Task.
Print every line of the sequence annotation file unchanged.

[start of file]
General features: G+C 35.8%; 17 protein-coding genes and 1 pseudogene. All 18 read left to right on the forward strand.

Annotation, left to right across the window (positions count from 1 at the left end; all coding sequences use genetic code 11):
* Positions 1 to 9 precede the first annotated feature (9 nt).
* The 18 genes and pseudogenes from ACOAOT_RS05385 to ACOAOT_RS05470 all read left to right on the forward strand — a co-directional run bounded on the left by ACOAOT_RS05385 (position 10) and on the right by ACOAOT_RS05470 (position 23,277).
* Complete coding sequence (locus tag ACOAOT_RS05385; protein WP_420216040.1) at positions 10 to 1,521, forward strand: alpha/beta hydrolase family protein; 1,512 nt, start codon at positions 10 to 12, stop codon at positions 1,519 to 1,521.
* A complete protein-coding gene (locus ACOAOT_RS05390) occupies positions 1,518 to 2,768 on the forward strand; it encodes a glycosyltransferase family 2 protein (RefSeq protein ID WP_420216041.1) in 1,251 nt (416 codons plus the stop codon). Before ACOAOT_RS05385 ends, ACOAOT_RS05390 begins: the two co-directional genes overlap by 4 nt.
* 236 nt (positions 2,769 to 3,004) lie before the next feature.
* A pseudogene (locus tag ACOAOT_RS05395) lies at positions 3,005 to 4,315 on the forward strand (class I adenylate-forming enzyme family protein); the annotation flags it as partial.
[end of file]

General features: G+C 35.8%; 17 protein-coding genes and 1 pseudogene. All 18 read left to right on the forward strand.

Annotation, left to right across the window (positions count from 1 at the left end; all coding sequences use genetic code 11):
* Positions 1 to 9 precede the first annotated feature (9 nt).
* The 18 genes and pseudogenes from ACOAOT_RS05385 to ACOAOT_RS05470 all read left to right on the forward strand — a co-directional run bounded on the left by ACOAOT_RS05385 (position 10) and on the right by ACOAOT_RS05470 (position 23,277).
* Complete coding sequence (locus tag ACOAOT_RS05385; protein WP_420216040.1) at positions 10 to 1,521, forward strand: alpha/beta hydrolase family protein; 1,512 nt, start codon at positions 10 to 12, stop codon at positions 1,519 to 1,521.
* A complete protein-coding gene (locus ACOAOT_RS05390) occupies positions 1,518 to 2,768 on the forward strand; it encodes a glycosyltransferase family 2 protein (RefSeq protein ID WP_420216041.1) in 1,251 nt (416 codons plus the stop codon). Before ACOAOT_RS05385 ends, ACOAOT_RS05390 begins: the two co-directional genes overlap by 4 nt.
* 236 nt (positions 2,769 to 3,004) lie before the next feature.
* A pseudogene (locus tag ACOAOT_RS05395) lies at positions 3,005 to 4,315 on the forward strand (class I adenylate-forming enzyme family protein); the annotation flags it as partial.